Compute all integer solutions to the equation


  • 4
    Have you tried something, or at least taken a look at Tito Pieza's collection? – ccorn Aug 16 '13 at 17:37
  • 1
    It's a bit like Fermat's last theorem :D – gen Aug 16 '13 at 17:40
  • 2
    @gen, unlike Fermat's equation this one surely has infinite number of solutions: $(x,y,-y,x)$ ($x,y \in \mathbb{Z}$) etc. – njguliyev Aug 16 '13 at 17:48
  • 1
    There are many known families of parametric solutions. But as far as I know there is no known parametric representation of all the solutions. – André Nicolas Aug 16 '13 at 18:15
up vote 11 down vote accepted

(I revisited and revised this old question because of this post.)

The complete rational solution to, $$x_1^3+x_2^3+x_3^3+x_4^3=0\tag1$$

is known and there are various formulas (due to Euler, Binet, Steggall, Elkies, etc).

I. Integer case:

However, if we wish to solve the form,

$$x_1^3+x_2^3+x_3^3 = x_4^3\tag2$$

where $0<x_1<x_2<x_3$, then there is also a complete positive integer solution given by Choudhry's On Equal Sums of Cubes (1998). For those who want the summarized version, for positive integers $a,b,c$,

$$\begin{aligned} d\,x_1 &= (-a^3 - b^3 + c^3)c\\ d\,x_2 &= -(a^2 - a b + b^2)^2 + (a + b)c^3\\ d\,x_3 &= (a^2 - a b + b^2)^2 + (2a - b)c^3\\ d\,x_4 &= (a^3 + (a - b)^3 + c^3)c\end{aligned}$$


$$a>b,\quad c >(a^3+b^3)^{1/3}$$

where $d=1$, or $d$ is chosen such that $\text{GCD}(x_1,x_2,x_3,x_4)=1$.

II. Example:

Given any solution $x_1,x_2,x_3,x_4$, then one can recover $a,b$ as,

$$(x_2 + x_3) (a x_2 - b x_3)^3 + (a^2 - a b + b^2)\, x_1^3\, \big((2 a - b) x_2 - (a + b) x_3\big)=0\tag3$$

then $c,d$,

$$3 a c^2 x_1 + (a^3 + b^3 - c^3) (x_2 + x_3)=0\tag4$$

$$3 a (a^2 - a b + b^2)^2 + d \, \big((2 a - b) x_2 - (a + b) x_3\big)=0\tag5$$

For example, the smallest is the well-known,

$$3^3+4^3+5^3 = 6^3$$

Substituting $x_1,\,x_2,\,x_3 = 3,4,5$ into $(3)$, one finds the linear factor,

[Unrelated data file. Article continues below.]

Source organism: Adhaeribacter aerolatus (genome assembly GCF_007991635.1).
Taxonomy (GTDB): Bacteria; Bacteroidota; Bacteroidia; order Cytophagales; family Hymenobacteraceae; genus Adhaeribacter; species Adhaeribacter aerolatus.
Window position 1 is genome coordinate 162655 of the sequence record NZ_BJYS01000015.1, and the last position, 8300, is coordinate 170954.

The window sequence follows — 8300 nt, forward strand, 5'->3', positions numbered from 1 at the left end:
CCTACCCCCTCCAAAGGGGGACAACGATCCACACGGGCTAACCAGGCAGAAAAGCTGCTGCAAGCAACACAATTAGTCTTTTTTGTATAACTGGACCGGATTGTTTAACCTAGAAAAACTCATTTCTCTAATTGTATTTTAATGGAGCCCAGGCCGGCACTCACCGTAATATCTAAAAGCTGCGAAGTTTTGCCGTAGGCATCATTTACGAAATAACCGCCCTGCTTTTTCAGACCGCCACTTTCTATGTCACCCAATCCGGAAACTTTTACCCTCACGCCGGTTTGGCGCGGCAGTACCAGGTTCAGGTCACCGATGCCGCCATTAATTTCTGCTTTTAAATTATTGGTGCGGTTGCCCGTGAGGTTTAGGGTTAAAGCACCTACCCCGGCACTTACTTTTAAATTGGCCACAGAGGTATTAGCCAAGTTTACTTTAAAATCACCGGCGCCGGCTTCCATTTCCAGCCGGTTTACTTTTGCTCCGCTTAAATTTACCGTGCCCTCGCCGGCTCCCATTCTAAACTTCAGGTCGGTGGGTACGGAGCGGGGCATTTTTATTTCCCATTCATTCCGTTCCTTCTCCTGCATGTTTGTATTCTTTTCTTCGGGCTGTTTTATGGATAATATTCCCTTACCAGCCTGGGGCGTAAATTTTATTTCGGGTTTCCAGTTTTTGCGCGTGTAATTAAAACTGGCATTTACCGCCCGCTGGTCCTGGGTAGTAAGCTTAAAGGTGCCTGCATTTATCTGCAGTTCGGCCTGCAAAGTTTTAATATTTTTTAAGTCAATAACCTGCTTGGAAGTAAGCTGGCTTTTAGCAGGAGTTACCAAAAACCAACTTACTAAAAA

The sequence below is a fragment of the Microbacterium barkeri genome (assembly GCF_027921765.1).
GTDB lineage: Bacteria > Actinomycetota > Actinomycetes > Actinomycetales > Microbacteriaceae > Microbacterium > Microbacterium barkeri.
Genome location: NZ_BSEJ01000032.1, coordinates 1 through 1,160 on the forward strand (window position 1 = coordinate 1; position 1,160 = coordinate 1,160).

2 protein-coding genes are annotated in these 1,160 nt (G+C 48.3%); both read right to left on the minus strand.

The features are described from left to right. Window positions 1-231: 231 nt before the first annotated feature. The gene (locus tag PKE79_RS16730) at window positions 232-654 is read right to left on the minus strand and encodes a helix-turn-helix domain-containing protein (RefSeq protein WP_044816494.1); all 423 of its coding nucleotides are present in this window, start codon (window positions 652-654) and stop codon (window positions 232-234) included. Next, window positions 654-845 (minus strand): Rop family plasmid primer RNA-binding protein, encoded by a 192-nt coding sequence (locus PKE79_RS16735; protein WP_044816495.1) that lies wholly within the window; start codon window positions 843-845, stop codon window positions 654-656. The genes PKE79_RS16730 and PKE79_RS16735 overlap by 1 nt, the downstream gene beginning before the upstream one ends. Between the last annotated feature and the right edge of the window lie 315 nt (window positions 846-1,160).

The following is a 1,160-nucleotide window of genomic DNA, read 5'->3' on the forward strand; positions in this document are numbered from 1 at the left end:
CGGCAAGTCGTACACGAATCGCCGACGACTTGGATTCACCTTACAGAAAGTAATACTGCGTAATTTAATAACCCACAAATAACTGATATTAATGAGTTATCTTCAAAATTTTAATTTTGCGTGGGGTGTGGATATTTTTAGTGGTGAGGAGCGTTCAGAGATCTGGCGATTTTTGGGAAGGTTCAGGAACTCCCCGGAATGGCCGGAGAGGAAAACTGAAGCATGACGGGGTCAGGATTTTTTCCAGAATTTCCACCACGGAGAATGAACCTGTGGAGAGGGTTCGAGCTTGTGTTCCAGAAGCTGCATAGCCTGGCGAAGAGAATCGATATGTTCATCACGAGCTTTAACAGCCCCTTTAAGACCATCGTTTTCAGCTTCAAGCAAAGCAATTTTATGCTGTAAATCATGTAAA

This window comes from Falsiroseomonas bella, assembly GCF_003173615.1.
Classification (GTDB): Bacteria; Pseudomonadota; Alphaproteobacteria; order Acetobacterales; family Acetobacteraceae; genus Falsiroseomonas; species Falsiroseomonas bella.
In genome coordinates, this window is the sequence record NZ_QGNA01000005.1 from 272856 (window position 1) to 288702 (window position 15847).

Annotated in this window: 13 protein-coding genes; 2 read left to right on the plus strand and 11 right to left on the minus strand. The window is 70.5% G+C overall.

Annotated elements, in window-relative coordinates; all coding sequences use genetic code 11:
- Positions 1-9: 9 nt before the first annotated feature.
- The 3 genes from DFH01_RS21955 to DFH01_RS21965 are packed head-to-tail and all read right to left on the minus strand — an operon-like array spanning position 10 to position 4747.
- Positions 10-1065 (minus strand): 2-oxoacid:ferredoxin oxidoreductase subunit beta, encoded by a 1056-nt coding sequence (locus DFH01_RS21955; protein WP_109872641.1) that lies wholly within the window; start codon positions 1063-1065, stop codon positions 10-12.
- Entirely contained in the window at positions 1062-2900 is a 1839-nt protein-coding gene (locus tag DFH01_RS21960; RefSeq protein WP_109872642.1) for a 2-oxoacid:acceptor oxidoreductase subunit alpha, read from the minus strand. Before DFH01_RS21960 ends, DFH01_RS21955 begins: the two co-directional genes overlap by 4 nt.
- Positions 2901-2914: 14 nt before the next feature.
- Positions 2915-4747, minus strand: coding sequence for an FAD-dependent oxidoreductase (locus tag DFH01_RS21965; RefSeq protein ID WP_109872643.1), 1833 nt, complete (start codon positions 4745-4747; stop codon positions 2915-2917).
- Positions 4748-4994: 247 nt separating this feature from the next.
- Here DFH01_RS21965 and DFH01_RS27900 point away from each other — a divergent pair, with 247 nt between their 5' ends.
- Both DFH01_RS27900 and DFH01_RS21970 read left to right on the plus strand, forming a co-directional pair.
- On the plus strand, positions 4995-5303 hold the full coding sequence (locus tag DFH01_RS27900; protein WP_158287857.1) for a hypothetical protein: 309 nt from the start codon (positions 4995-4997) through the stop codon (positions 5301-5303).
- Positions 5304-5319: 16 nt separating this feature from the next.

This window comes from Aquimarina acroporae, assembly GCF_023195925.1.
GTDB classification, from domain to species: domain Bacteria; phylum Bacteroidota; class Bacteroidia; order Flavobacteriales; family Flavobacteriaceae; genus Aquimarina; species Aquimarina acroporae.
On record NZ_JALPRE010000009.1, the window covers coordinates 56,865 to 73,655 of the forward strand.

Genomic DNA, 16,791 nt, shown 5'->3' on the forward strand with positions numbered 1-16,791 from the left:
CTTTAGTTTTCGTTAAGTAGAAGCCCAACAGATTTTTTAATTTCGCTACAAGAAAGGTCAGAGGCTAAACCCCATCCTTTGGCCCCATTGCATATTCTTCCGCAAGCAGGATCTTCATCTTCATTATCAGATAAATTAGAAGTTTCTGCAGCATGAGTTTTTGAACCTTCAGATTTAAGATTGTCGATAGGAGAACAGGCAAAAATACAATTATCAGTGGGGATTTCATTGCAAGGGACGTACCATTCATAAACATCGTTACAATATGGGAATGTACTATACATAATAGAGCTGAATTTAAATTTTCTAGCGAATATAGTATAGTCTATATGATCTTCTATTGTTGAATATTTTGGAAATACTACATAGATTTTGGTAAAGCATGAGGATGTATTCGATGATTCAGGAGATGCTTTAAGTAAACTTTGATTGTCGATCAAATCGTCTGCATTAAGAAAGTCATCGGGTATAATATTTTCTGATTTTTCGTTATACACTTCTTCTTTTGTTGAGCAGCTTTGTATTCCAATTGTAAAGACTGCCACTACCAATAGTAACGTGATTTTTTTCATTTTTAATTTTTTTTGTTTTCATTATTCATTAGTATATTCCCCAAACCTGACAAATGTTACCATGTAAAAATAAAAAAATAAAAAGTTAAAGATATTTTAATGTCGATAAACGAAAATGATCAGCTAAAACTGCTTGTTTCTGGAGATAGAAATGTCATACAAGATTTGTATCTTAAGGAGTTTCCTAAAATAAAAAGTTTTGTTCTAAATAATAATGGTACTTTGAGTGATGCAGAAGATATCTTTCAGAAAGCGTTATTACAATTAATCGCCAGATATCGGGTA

so $a=2,\;b=1$. Then into $(4)$ and $(5)$,


$$(d-18) = 0$$

III. Statistics:

A lot of positive integers $N^3$ can be expressed as a sum of three positive cubes. The sequence A023042 begins as,

$$N= 6, 9, 12, 18, 19, 20, 24, 25, 27, 28, 29, 30, 36, 38, 40,\dots$$

and for a higher range,

$$N=\dots,9990, 9991, 9992, 9993, 9994, 9995, 9996, 9997, 9998, 9999, 10000,\dots$$

which shows no skip. In fact, based on the table here, it is $94.2\text{%}$ of all $N<10000$. Extrapolating from the trends in the table, it is easily $99\text{%}$ of all $N<1000000$. Thus, choosing a random $N$ in the high end of the range, chances are very good there will be a positive integer solution to,

$$x_1^3+x_2^3+x_3^3 = N^3$$

P.S. Thanks, ccorn!

  • Do you know if the 3.3.3 equation $$x_1^3+x_2^3+x_3^3=y_1^3+y_2^3+y_3^3$$ has — or, indeed, can have — a complete solution/parameterization? – Kieren MacMillan Oct 14 '14 at 15:38
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    @KierenMacMillan: The substitution, $$(a+b)^3+(c+d)^3+(e+f)^3 =(a-b)^3+(c-d)^3+(e-f)^3$$ reduces the problem to solving a quadratic. So there might be a complete solution, but I haven't really explored this thoroughly yet. – Tito Piezas III Jan 27 '15 at 5:48
  • Choudhry has a complete parameterization in the special case where $x_1+x_2+x_3=y_1+y_2+y_3$. See – Kieren MacMillan Apr 13 '16 at 19:40

For Diophantine equations: $X^3+Y^3+Z^3=R^3$

Symmetric solutions can be written as: $\left|\frac{X+Y}{R-Z}\right|=\frac{b^2}{a^2}$

Solutions have the form:





Solutions have the form:





Solutions have the form:





Solutions have the form:








$a,b,j,t,p,s$ - what some integers.

  • Thank you very much! But, why? – ziang chen May 3 '14 at 11:19
  • I do not understand. Why what? – individ May 3 '14 at 11:48
  • How to prove that these Solutions have the form? – ziang chen May 3 '14 at 11:50
  • There are no such solutions only. I brought these, but there are others when relationships are not squares. I just like to write such a formula. – individ May 3 '14 at 12:03

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